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Establishing China’s Green Financial System – Report of the Green Finance Task Force

The report is the outcome of a Green Finance Task Force which was tasked to develop policy, regulatory and market-innovations to better align China’s financial system with the needs of green industry and sustainable development.

The report recommends the development of financial institutions specialized in green lending and investment.

On Wednesday 22 April 2015, China’s central bank, the People’s Bank of China, launched a ground-breaking report that sets out in specific and practical terms an ambitious agenda of how China can green its rapidly developing financial and capital markets.

The report, entitled “Establishing China’s Green Financial System”, is the outcome of a Green Finance Task Force which was tasked to develop policy, regulatory and market-innovations that would better align China’s financial system with the needs of green industry and sustainable development. The Task Force was co-Convened by the Research Bureau of the Peoples Bank of China (PBC) and the United Nations Environment Programme project Inquiry into the Design of a Sustainable Financial System (`UNEP Inquiry`).

Download the Report

The context of this prioritizing of greening China`s financial system is an important part of China`s roadmap to “eco-civilization”, which marks a major shift in its economic strategy towards a focus on greening the economy and broader aspects of China’s development, after more than 30 years of rapid economic growth that has created a legacy of environmental challenges.

“Greening of the economy requires a massive amount of investment in the green sectors.  However, as in many other developing countries, the fiscal resources in China are simply not sufficient to meet the demand for green investment” said Dr. Ma Jun, Chief Economist of the Research Bureau, People’s Bank of China and Co-Convenor of the Task Force.  “According to our estimates, in the coming five years, China will need to invest at least RMB2 trillion (US$320 billion) per year in green sectors in order to meet the environmental targets announced by the Ministry of Environment.  Fiscal resources, however, can cover no more than 15% of these investments.  Therefore it is crucial that the financial system will play the role of channelling and incentivizing private capital into the green sectors.”

The PBC is in charge of drafting the financial sector development and reform aspects of China`s 13th five-year plan.  Including green finance as a core element of this plan will require the financial sector to play a prominent role in financing green and discouraging polluting and natural resource intensive investments.

“Green finance in China is evolving from being an add-on ‘nice to have’ to become a core element in their efforts to develop efficient and resilient financial and capital markets that are effective in serving their economic and broader development needs.  China’s innovative and ambitious approach will support its domestic environmental efforts, support the growth of its green industries of the future, and can provide a basis for international cooperation in aligning the global financial system to sustainable development”, said Dr Simon Zadek, Co-Director of the UNEP Inquiry and International Co-Convenor of the Task Force.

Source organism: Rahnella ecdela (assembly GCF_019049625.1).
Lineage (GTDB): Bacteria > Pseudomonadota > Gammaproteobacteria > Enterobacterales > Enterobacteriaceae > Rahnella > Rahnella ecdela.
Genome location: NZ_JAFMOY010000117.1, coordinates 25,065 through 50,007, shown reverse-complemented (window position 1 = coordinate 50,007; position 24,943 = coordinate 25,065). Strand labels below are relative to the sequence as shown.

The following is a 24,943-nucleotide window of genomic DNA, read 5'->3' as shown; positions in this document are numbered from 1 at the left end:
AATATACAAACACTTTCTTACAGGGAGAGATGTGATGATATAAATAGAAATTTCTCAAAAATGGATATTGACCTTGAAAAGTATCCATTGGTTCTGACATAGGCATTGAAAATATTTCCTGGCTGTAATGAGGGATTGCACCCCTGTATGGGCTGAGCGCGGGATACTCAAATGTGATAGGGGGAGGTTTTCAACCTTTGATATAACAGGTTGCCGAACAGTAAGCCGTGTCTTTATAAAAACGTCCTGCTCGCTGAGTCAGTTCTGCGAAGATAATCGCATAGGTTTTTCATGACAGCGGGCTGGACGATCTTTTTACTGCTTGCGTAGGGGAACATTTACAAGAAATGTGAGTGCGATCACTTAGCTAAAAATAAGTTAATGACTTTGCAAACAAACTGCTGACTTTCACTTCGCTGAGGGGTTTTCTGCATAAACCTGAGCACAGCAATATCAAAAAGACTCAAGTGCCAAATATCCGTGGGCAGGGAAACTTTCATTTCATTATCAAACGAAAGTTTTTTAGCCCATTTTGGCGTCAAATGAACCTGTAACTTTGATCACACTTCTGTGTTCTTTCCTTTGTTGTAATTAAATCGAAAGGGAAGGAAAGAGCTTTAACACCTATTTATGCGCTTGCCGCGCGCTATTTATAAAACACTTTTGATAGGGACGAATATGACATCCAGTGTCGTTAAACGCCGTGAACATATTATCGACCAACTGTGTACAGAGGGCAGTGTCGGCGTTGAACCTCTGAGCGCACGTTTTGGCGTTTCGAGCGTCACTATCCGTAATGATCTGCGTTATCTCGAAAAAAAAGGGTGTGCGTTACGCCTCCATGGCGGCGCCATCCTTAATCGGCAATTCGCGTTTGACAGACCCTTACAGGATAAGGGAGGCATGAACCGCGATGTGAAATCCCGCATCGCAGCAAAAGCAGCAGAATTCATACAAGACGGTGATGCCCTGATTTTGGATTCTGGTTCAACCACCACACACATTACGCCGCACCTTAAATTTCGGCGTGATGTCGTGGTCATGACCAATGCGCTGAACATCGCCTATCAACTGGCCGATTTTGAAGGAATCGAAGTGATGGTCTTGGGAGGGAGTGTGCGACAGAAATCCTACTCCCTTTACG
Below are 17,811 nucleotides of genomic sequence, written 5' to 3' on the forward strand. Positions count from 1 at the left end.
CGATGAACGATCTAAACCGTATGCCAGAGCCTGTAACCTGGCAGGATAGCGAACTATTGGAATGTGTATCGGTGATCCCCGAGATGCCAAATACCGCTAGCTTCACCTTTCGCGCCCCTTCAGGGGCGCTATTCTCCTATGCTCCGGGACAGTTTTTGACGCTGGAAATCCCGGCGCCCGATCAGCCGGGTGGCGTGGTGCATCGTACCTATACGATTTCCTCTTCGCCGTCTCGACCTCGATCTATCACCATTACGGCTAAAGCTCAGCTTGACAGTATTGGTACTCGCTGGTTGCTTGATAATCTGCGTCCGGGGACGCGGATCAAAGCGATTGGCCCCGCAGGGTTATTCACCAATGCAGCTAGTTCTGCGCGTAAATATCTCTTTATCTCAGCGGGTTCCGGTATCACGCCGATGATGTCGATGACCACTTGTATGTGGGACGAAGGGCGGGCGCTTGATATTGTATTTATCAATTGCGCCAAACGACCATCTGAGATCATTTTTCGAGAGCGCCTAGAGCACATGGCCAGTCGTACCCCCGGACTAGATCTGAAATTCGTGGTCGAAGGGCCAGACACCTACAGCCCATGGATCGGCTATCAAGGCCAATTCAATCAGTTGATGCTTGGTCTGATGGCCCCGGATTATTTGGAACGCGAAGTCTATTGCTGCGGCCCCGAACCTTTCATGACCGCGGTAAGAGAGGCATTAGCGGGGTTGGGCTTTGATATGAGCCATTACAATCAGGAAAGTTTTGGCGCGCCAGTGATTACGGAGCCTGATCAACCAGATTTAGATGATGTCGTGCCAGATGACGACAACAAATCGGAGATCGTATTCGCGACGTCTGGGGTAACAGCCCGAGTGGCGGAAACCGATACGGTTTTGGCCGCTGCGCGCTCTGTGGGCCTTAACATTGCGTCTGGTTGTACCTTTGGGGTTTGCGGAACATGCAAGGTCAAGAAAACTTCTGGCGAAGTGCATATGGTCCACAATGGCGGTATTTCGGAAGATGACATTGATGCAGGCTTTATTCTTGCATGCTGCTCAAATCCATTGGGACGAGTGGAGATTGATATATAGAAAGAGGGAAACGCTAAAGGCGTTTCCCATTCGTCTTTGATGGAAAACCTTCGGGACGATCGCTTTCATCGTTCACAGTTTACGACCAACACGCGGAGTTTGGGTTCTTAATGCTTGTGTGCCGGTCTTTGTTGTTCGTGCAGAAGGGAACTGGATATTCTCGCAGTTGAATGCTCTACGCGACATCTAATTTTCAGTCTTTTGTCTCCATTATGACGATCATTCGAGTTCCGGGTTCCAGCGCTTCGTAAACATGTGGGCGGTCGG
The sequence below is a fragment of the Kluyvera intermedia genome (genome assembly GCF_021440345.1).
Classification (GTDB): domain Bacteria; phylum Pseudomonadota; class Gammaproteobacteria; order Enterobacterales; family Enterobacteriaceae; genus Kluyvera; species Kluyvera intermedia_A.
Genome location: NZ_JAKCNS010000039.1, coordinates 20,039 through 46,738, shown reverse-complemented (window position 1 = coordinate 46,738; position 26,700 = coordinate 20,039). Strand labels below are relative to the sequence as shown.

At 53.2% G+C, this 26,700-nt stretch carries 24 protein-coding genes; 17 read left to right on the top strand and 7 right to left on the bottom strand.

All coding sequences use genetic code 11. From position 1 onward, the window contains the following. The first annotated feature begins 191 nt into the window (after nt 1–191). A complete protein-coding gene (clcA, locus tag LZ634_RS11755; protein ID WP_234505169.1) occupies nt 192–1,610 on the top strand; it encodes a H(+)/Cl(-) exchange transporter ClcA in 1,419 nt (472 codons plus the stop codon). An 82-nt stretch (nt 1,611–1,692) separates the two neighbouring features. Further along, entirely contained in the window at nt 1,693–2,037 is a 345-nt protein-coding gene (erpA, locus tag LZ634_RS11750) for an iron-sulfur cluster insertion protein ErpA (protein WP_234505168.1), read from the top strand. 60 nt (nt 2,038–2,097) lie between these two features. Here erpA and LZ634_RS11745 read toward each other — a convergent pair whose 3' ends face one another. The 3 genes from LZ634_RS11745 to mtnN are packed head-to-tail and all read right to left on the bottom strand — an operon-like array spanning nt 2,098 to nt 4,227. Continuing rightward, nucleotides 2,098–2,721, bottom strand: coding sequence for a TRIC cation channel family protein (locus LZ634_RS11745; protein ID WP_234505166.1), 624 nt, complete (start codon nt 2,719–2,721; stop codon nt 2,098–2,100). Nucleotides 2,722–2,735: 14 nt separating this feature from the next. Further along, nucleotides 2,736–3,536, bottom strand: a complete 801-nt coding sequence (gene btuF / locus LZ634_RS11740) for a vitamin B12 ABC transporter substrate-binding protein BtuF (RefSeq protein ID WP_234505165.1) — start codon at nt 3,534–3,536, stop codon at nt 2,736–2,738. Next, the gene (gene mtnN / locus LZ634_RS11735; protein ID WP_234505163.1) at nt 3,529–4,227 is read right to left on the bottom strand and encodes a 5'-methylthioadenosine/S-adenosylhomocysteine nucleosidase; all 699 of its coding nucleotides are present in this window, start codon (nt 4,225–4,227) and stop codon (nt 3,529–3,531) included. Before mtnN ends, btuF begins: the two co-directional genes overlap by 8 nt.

Proposed is a framework incorporating 14 specific recommendations for building China’s green finance system. Uniquely, under the leadership of Dr. Ma Jun, the recommendations are the result of the collaboration between the 40-plus experts in the Green Finance Task Force, who span regulators and government departments, financial market actors, and experts working on green finance, with support also provided by the UNEP Inquiry’s international experts. Creation of the green finance system is a long-term and complex process that requires commitment and effort from all stakeholders. Appreciating this, the Task Force has proposed a step-by-step roadmap for the green transformation.

The core report – “Establishing China’s Green Financial System” – is backed by 16 additional background papers, which provide a greater level of detailed analysis of the theoretical framework for green finance, lessons from international experience and each of the 14 recommendations. These can be downloaded here

Some highlights from the report on the framework of China’s green financial system include:

  • In addition to green loans, more financial instruments need to be used to support green development.  An effective green financial system should be able to use financial instruments that include, among others, green loans, green bonds, green investment funds, green insurance, carbon trading, etc.
  • Policy and regulatory support to reduce funding costs for green projects and improve availability of funding for green projects.
  • Developing financial institutions specialized in green lending and investment.  New institutions like these, with partial government funding, should be able to deliver a strong signal to the capital market that the government is committed to promoting green investment, and will reduce the private sector’s risk aversion to green projects.
  • Establishing legal framework that supports green investment and discourages polluting investment.




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